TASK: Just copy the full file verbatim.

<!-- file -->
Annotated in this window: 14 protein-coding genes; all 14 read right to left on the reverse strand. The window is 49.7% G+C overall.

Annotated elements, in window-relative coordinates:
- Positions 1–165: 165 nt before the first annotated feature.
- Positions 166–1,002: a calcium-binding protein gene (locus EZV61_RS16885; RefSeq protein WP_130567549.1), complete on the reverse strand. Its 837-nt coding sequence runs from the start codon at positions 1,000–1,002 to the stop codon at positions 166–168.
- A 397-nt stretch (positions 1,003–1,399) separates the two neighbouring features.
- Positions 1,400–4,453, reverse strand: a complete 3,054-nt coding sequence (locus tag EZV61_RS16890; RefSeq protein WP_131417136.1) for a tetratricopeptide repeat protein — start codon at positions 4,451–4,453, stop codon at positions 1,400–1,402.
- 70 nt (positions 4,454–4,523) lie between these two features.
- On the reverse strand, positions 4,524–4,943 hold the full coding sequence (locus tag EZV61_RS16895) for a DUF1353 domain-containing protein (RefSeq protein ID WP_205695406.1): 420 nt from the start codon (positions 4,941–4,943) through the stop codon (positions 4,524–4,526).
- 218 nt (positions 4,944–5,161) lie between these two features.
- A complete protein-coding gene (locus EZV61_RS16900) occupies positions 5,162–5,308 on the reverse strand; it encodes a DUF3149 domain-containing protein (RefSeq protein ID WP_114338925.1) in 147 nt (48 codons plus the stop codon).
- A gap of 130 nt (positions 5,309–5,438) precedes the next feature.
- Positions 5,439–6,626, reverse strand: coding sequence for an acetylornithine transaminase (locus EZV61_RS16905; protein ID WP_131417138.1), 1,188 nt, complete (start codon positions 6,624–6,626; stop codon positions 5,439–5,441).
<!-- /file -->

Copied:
Annotated in this window: 14 protein-coding genes; all 14 read right to left on the reverse strand. The window is 49.7% G+C overall.

Annotated elements, in window-relative coordinates:
- Positions 1–165: 165 nt before the first annotated feature.
- Positions 166–1,002: a calcium-binding protein gene (locus EZV61_RS16885; RefSeq protein WP_130567549.1), complete on the reverse strand. Its 837-nt coding sequence runs from the start codon at positions 1,000–1,002 to the stop codon at positions 166–168.
- A 397-nt stretch (positions 1,003–1,399) separates the two neighbouring features.
- Positions 1,400–4,453, reverse strand: a complete 3,054-nt coding sequence (locus tag EZV61_RS16890; RefSeq protein WP_131417136.1) for a tetratricopeptide repeat protein — start codon at positions 4,451–4,453, stop codon at positions 1,400–1,402.
- 70 nt (positions 4,454–4,523) lie between these two features.
- On the reverse strand, positions 4,524–4,943 hold the full coding sequence (locus tag EZV61_RS16895) for a DUF1353 domain-containing protein (RefSeq protein ID WP_205695406.1): 420 nt from the start codon (positions 4,941–4,943) through the stop codon (positions 4,524–4,526).
- 218 nt (positions 4,944–5,161) lie between these two features.
- A complete protein-coding gene (locus EZV61_RS16900) occupies positions 5,162–5,308 on the reverse strand; it encodes a DUF3149 domain-containing protein (RefSeq protein ID WP_114338925.1) in 147 nt (48 codons plus the stop codon).
- A gap of 130 nt (positions 5,309–5,438) precedes the next feature.
- Positions 5,439–6,626, reverse strand: coding sequence for an acetylornithine transaminase (locus EZV61_RS16905; protein ID WP_131417138.1), 1,188 nt, complete (start codon positions 6,624–6,626; stop codon positions 5,439–5,441).